***UPDATE DECEMBER 2016*** After several failed attempts to redevelop the land, Polphail has now been demolished to make way for housing and a distillery. I'm glad I got to visit when I did before this piece of Scotland's history vanished forever.
Scotland has it's fair share of abandoned buildings in various states of neglect and spanning every era. It isn't short of crumbling townships either, many of which fell victim to the Highland Clearances. Yet even in a country full of deserted stone shells, Polphail Village is unique.
A relatively modern development at a mere 40 years young, it was built to accommodate 500 workers for a nearby oil platform construction yard but the village was never occupied. Despite the oil boom of the 1970s, logistical problems with the location meant no orders were ever placed and the yard never went into production.
Instead it has spent the last four decades at the mercy of nature, providing a home to a colony of bats and a blank canvas for street artists.
Despite it's scenic position on the shores of Loch Fyne, various plans to redevelop the land have all fallen through and it is hard to disagree with those that feel the village is a blight on an otherwise picturesque landscape. The ever expanding modern Portavadie Marina with it's elegant finishes sits on the doorstep of Polphail providing a stark architectural contrast. Yet there is something eerily fascinating about the dilapidated grey buildings with their artistically applied graffiti make-up, which provide an alluring appeal to the creative and curious.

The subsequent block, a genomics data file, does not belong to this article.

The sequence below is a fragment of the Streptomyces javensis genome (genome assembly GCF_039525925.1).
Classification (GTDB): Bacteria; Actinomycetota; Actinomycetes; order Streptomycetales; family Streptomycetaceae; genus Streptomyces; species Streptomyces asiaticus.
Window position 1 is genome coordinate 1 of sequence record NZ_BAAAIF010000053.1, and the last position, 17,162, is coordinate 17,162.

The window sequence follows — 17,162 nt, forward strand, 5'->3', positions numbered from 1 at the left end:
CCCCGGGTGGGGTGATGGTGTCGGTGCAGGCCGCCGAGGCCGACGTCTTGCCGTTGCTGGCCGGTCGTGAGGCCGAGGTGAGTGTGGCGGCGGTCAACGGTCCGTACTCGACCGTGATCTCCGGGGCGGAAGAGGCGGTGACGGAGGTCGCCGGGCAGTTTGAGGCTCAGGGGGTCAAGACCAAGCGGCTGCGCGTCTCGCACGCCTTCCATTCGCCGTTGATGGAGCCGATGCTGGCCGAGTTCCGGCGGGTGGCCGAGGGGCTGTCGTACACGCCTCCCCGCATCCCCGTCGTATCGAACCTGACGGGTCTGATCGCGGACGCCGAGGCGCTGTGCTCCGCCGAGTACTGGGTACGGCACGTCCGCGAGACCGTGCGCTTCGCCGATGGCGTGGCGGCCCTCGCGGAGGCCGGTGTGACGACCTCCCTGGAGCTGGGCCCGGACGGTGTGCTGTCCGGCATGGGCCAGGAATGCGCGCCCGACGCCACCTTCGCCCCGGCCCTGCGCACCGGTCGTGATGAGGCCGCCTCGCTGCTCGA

A walk around the site provides a time capsule glimpse of a world that never was, with washing machines never used, beds never slept in and doors never opened. A waste of money, a sad place, hauntingly creepy, a health and safety hazard; Polphail is all of these things and yet it is also a uniquely intriguing place that continues to radiate a mysterious draw.
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